The Malaysian Open House is a tradition that is likely to continue for a very long time.
Many have expressed admiration for this "unique and peculiar Malaysia tradition".
The Malaysian open house or rumah terbuka (in the Malay language) is mostly held during major festivals such as Eid-ul-Fitr, Diwali, Christmas, Chinese New Year and Hari Gawai, among others.
It is the season to welcome relatives, friends, colleagues and sometimes strangers from the different ethnic groups into their homes.
The activity creates goodwill and may lead to friendship for some people.
While I like the idea of an open house, and by extension an open heart (because that is what the gesture implies), I find the sort organised by corporations a little impersonal.
I prefer small gatherings of family and close friends. I am actually terrified of mingling with thousands of people I do not know.
That was how I felt when I attended the Maybank Eid-ul-Fitr open house yesterday.
I was told by Prakash, the corporate communications executive at Maybank, that the open house hosted by Malaysia's largest banking group catered for 3,000 guests.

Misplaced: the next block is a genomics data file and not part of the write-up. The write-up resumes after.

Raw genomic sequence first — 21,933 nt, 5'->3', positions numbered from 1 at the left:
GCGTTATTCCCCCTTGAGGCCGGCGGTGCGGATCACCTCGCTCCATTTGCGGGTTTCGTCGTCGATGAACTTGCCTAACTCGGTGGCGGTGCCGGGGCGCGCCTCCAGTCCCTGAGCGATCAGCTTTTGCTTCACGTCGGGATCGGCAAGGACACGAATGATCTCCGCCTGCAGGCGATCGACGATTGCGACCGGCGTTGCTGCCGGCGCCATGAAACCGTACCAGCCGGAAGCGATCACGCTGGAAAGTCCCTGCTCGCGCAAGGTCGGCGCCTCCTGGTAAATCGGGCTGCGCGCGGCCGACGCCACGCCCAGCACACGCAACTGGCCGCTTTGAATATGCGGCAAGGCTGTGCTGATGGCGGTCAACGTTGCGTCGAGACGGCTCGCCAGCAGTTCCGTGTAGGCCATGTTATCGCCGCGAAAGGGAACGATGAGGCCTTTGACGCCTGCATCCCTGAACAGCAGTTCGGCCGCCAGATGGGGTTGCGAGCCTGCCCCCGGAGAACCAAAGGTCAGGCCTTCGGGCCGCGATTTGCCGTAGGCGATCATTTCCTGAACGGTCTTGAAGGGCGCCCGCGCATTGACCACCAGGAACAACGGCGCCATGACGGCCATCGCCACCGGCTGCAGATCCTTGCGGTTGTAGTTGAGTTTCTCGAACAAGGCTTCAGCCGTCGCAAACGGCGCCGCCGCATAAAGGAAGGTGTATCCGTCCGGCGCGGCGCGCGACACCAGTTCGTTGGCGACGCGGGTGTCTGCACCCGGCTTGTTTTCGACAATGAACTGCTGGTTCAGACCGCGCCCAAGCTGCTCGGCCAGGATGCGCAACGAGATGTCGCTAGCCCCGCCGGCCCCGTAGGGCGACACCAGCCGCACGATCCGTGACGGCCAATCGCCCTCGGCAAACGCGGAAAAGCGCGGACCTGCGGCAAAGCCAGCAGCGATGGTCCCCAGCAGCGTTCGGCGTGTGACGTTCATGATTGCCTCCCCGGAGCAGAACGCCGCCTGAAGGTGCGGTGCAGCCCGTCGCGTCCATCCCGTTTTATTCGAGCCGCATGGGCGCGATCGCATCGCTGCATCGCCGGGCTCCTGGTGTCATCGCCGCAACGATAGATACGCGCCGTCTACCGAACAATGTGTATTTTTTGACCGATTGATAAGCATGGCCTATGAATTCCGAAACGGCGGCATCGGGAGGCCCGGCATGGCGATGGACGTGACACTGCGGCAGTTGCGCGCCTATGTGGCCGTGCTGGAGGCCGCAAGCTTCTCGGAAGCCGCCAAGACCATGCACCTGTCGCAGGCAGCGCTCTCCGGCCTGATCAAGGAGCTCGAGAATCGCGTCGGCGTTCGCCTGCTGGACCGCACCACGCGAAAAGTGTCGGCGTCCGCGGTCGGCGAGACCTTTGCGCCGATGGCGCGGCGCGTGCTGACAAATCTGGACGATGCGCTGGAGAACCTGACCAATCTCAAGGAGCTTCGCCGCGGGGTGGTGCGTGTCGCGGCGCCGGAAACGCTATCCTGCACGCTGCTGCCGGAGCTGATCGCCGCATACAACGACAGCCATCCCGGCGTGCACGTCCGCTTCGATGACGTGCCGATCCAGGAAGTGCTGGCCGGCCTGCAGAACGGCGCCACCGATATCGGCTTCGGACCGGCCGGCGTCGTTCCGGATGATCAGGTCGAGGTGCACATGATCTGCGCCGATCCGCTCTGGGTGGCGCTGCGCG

If it had not been for Yani, an old school chum who is now working for Bernama, the national news agency, I would have skipped the festivity.
I wanted to meet Yani, whom I have not seen in a while.
I found out at an Eid-ul-Fitr dinner party prepared for close friends at the home of another pal later that day that some people accept invitations to open house dos of the kind I had alluded to earlier for the same reason I appeared at the Maybank function: to meet up with buddies.
Many more do it to network with vendors, customers, business contacts and even competitors besides using the opportunity to be seen with the powerful and famous.
What happened to the idea of enhancing ethnic relations?
Nowadays, the desire to promote ethnic harmony and understanding during such occasions seems less important.
It is all about making lots of money now.